New Jersey Attempted Crimes Lawyer
In New Jersey, a person can be arrested and charged for attempting to commit a crime, even if they were unsuccessful. Under state law, trying to commit a crime is a crime in itself, and one that carries harsh penalties.
If you’re facing charges for an attempted crime, you need strong legal representation to enforce your rights and fight for the fair outcome you deserve. The criminal defense lawyers at William Proetta Criminal Law can help. Our team of highly experienced attorneys has successfully handled thousands of New Jersey criminal cases. Put our knowledge and experience to work for you. Contact us today for a free consultation.
Incomplete crimes, also known as inchoate crimes, are punishable crimes that serve as a step toward an additional crime. The three incomplete offenses are attempt, solicitation, and conspiracy. A criminal attempt charge is distinct from a charge of solicitation or conspiracy.
occurs when a person induces another person to commit a crime on their behalf, usually by offering them money.
is when two or more people agree and intend to commit a crime together.
In general, you cannot be charged with both an incomplete and completed crime. For instance, a person cannot be charged with attempted murder and murder against the same person. However, a person could be charged with both attempted murder and murder for trying to kill one person and actually killing another.
Factual impossibility is a legal theory that holds that a defendant could not have committed a crime because the facts were not as the defendant believed or because committing the crime was physically impossible. An example of factual impossibility is when a person believes they are buying illegal drugs, but they were sold a fake or counterfeit substance instead, meaning they did not actually purchase illicit drugs.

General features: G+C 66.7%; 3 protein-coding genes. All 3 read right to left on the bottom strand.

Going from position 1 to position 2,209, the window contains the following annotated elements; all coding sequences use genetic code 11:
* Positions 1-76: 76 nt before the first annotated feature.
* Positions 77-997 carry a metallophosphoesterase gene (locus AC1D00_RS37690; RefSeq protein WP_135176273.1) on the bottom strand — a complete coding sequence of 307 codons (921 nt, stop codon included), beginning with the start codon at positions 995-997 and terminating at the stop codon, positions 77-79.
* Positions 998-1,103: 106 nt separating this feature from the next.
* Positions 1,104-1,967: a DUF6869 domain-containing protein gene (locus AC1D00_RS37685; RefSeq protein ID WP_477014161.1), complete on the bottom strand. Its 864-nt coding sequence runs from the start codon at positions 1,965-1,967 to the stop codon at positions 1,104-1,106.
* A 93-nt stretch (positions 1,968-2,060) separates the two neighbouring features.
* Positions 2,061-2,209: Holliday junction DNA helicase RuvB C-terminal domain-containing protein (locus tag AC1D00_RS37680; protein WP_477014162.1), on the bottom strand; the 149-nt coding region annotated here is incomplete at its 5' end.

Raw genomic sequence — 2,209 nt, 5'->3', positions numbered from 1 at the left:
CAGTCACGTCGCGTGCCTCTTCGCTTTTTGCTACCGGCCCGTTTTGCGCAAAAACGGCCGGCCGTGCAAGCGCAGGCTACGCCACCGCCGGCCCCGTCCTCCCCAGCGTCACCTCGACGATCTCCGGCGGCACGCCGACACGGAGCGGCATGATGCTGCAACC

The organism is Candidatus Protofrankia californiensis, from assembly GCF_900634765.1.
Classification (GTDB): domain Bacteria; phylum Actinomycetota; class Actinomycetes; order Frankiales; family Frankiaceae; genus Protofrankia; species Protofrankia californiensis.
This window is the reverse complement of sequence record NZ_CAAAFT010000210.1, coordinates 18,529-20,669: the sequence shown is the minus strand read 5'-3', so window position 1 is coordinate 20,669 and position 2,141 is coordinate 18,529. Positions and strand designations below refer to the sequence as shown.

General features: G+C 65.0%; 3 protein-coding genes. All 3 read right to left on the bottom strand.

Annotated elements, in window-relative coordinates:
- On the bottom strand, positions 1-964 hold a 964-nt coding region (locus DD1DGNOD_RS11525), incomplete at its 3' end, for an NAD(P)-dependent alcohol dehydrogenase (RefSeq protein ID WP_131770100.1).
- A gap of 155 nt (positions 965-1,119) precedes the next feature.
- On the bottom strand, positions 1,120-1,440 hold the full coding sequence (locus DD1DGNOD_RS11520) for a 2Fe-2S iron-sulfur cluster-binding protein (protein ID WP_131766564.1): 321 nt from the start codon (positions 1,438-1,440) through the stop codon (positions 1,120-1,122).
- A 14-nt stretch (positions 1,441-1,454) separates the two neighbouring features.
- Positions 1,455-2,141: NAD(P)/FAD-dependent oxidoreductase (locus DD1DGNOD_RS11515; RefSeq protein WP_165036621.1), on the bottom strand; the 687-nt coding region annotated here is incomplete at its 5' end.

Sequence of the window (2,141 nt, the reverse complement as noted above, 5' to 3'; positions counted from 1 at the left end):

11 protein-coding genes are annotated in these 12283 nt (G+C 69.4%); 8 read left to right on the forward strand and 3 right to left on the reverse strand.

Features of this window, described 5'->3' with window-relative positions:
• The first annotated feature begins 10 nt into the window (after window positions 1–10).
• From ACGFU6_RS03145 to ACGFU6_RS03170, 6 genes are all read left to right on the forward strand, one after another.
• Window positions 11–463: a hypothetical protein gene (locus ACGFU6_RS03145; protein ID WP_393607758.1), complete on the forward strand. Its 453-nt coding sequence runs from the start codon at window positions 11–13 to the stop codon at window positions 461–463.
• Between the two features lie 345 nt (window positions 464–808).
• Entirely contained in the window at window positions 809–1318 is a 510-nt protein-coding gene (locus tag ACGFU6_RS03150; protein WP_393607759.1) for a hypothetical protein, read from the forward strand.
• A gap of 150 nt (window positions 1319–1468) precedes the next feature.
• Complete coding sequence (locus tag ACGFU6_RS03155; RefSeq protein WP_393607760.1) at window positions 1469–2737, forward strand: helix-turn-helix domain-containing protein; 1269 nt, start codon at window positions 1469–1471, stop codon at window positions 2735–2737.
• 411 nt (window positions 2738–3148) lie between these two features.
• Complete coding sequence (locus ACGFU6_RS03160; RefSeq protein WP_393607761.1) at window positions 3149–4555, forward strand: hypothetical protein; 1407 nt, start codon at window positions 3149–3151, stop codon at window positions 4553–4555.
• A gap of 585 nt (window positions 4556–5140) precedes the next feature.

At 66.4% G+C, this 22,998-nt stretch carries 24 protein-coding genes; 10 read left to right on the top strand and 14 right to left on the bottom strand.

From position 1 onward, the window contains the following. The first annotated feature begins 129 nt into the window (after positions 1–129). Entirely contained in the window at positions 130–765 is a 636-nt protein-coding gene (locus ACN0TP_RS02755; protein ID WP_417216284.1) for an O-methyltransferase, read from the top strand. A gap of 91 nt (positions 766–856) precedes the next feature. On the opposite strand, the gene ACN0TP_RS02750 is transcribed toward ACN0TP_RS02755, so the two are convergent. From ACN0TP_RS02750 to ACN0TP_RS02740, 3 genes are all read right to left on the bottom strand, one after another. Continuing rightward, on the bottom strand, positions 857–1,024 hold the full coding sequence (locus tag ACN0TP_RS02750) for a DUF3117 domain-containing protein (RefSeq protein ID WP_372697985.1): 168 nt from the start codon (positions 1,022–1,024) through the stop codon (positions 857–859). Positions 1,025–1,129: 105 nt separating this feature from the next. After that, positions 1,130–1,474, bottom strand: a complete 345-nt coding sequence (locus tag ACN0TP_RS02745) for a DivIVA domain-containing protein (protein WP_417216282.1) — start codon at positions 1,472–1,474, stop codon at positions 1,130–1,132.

Factual impossibility is not a defense to a charge of an attempted crime. For example, if a defendant puts something in someone’s drink intending to kill them, but the substance is not actually harmful, factual impossibility would not be a defense because the attempt is what matters.
In New Jersey, the penalties for criminal attempt are the same as those for whatever crime a person tried to commit. For example, if a defendant is charged with attempted second-degree robbery — a felony under New Jersey law — they could face hefty fines and up to 10 years in prison because those are the penalties for second-degree robbery.
In New Jersey, criminal attempt generally does not apply to misdemeanors, also known as disorderly persons offenses. Some common misdemeanor charges in New Jersey include simple assault, shoplifting, and possessing less than 50 grams of cannabis. The penalties for misdemeanors are typically less harsh than those for felonies.
Juveniles in New Jersey can be charged with criminal attempt even if they were acting in a joking manner or had no intention of committing a crime. A juvenile accused of any crime typically appears before a judge in a family court rather than a criminal court.
Hiring an experienced criminal defense lawyer is crucial if your child has been charged with criminal attempt. A skilled attorney can evaluate your child’s legal options and work to persuade a family court judge to reduce your child’s charges and see that they receive a fair sentence.